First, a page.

The unsung heroes of Oakland's drastic decline in gun homicides (theguardian.com)

There is a saying, made famous by the criminal justice reformers Glenn Martin and Piper Kerman, that those closest to the problem are closest to the solution, but are also furthest from the resources and power to address it. For Sherman Spears, his own experience of being shot and treated at a local Oakland hospital was a turning point in his life. He founded Youth Alive!’s Caught in the Crossfire , the first hospital-based violence intervention program . It has become a national model to...

Throwaway Kids: 'We are sending more foster kids to prison than college’ (kansascity.com)

For the past year, The Kansas City Star has examined what happens to kids who age out of foster care and found that, by nearly every measure, states are failing in their role as parents to America’s most vulnerable children. https://www.kansascity.com/news/special-reports/article238206754.html Read more here: https://www.kansascity.com/news/special-reports/article238206754.html#storylink=cpy

Dr. Melissa Merrick Explains CDC's Vital Signs/ACEs Report [Prevent Child Abuse America]

Dr. Melissa Merrick, president & CEO of Prevent Child Abuse America, provides four key takeaways from the Centers for Disease Control and Prevention’s latest Vital Signs/ACEs report , of which she is the lead author. Merrick also identifies several practical solutions for creating the conditions for safe, stable and nurturing relationships and environments for all children, families and communities, which are fundamental to preventing ACEs. Among these solutions is strengthening economic...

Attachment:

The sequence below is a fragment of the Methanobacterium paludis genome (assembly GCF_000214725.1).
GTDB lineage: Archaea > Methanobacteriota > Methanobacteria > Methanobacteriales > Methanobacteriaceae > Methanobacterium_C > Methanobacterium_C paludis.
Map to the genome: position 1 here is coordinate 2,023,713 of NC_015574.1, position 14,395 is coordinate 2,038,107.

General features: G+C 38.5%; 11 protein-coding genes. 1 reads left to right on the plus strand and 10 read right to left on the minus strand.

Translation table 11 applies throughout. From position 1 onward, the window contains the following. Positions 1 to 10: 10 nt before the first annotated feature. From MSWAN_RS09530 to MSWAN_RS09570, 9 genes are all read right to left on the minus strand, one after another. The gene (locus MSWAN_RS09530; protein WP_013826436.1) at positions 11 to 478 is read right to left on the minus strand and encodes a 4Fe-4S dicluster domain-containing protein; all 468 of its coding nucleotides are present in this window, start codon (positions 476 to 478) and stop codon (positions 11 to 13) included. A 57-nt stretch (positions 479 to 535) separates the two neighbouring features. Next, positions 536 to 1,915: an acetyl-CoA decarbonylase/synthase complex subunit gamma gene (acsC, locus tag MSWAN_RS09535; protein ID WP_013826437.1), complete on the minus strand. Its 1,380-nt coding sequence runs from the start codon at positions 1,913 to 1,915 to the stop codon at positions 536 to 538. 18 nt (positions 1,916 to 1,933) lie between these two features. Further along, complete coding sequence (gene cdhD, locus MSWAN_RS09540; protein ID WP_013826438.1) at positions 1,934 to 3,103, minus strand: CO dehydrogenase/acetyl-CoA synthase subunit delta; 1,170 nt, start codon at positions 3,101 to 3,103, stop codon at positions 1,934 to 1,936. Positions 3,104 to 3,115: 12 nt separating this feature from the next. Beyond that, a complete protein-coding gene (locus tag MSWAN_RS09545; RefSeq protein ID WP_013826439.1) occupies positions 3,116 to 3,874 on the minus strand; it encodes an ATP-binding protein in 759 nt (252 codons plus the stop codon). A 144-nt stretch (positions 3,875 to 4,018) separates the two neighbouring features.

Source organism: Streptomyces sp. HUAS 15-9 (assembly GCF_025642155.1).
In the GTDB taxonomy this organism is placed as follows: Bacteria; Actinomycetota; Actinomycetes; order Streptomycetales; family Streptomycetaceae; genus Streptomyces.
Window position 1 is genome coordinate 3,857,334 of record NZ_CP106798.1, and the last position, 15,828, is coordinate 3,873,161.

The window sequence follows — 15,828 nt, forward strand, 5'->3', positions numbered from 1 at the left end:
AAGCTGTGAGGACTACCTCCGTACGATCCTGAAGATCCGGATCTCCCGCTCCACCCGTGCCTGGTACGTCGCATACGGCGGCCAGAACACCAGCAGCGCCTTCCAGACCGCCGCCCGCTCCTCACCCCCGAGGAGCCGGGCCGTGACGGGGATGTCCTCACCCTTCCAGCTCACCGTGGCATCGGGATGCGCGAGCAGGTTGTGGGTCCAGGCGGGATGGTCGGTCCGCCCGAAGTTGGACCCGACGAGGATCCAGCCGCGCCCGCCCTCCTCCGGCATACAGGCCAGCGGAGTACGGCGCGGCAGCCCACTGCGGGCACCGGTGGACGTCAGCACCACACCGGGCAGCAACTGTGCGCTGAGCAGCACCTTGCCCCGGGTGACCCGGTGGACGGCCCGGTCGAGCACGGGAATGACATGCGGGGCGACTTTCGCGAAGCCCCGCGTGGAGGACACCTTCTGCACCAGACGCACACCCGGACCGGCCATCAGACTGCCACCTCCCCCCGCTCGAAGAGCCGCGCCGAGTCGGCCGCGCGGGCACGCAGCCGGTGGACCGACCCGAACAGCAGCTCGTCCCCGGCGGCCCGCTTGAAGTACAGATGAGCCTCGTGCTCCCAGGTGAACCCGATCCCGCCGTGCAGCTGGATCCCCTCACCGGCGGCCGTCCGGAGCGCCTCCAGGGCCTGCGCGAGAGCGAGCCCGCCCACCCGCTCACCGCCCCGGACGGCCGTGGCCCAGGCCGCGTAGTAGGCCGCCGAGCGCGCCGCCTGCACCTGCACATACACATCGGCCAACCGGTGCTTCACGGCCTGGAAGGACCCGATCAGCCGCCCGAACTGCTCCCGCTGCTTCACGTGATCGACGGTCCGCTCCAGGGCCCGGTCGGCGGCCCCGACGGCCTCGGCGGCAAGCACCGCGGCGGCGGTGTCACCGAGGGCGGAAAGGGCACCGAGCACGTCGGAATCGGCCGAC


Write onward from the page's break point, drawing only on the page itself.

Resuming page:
APPLY TODAY: Help improve jail conditions in California! (Board of State and Community Corrections) BSCC

Every couple of years, the Board of State and Community Corrections (BSCC) revises California's Title 15 and 24 regulations which set standards for the hundreds of local adult detention facilities across all 58 counties. This includes adult jails, temporary holding facilities, and court holding facilities. The standards cover everything from family visits to solitary confinement to nutrition. The revision process has started up again and our coalition is working to make sure a diverse set of...